When the sluice was opened, the water level in the conservancy was 58.40 Georgetown Datum (GD) and the level had reduced to 58.10 GD when it was eventually closed.
According to data provided by the Agriculture Minister, the highest water level recorded at Maduni during the month of January was 58.40 GD on January 7. Over at Flagstaff, the highest level recorded was 58.75 GD which occurred on January 5, 7 and 9. And at Land of Canaan, the maximum level was 56.45 GD which was recorded on January 8 and 9.
During December, at Maduni the highest level was recorded on December 27 and 30 and was 58.40 GD. The highest level at Flagstaff was recorded on December 31 and the level was 58.85 GD. Over at Land of Canaan, the maximum recorded level was 56.80 GD on December 15.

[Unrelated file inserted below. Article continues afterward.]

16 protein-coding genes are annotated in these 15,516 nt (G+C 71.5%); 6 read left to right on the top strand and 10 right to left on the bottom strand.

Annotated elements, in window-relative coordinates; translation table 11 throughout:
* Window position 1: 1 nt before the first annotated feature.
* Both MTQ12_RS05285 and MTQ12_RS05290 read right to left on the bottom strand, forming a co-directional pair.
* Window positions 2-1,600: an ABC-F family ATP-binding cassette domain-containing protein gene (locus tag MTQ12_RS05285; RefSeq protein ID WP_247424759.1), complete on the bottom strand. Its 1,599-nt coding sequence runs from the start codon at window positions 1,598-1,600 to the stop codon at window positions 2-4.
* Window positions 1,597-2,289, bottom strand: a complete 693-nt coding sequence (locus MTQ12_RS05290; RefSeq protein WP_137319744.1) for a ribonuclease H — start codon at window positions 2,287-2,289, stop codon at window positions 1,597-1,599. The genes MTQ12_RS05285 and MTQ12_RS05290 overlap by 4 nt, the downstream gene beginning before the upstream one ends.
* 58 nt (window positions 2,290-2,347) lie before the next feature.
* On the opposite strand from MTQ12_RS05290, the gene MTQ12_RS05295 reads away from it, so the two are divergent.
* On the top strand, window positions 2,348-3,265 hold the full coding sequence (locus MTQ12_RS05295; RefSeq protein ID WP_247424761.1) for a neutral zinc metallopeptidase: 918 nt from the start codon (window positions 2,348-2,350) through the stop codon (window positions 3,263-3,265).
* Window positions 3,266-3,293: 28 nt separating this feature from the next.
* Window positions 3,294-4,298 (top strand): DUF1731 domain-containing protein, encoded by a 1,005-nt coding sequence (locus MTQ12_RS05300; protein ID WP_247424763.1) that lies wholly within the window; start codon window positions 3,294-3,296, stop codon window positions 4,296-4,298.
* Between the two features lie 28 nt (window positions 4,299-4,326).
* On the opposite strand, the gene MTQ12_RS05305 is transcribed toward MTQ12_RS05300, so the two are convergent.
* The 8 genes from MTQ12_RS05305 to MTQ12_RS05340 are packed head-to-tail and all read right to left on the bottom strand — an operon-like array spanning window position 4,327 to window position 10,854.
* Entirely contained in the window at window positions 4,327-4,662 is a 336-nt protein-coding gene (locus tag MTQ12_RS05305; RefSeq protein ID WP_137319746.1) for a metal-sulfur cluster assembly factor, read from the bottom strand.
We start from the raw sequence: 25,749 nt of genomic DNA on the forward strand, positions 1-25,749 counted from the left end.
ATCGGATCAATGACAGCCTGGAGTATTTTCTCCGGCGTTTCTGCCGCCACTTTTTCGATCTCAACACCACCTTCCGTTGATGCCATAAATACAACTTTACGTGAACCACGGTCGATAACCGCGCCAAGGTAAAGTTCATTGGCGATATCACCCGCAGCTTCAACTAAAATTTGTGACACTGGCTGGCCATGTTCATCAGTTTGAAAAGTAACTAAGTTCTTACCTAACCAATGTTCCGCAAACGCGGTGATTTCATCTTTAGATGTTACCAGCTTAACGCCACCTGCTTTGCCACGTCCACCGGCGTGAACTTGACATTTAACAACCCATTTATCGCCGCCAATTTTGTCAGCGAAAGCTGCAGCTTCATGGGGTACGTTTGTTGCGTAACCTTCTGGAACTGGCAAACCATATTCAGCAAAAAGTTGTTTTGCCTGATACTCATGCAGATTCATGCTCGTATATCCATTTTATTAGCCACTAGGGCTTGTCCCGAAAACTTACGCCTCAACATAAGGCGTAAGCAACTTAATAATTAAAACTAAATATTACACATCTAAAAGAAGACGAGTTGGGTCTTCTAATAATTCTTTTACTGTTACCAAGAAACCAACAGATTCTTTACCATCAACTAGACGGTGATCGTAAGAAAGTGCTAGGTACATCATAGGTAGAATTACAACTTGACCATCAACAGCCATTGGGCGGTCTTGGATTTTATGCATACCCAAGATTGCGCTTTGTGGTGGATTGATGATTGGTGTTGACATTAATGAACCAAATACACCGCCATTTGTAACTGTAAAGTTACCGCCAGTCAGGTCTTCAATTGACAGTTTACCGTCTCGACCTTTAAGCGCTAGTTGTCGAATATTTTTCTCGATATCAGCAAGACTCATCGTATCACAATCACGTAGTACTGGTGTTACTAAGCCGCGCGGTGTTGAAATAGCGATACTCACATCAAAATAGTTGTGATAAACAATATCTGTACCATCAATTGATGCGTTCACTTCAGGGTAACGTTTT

According to Persaud, the water level management manual for the East Demerara Water Conservancy (EDWC) was prepared in June 2005 following the floods in January of that year. He explained that when the manual was designed, the EDWC only had the Land of Canaan five-door slice, Lama No.1 and No 2, the Maduni sluice and the Cunha operating at a very low efficiency. He said that since 2005, much rehabilitation work and new works have been undertaken within the conservancy aimed at improving its integrity and which has resulted in improved capacity.
Persaud said that discharge efficiency has improved at the Land of Canaan and Cunha and added that the new Kofi relief structure increases the western discharge with an additional discharging capacity of 500 cu sec.
The minister said the overall improvement “has allowed for an increase freeboard level during flood conditions where by opening of the eastern relief structure at Maduni at a level of 58.40 GD to drain excess water to the Atlantic through the Mahaica River”.
The minister was responding to questions posed by PNCR-1G MP Lance Carberry.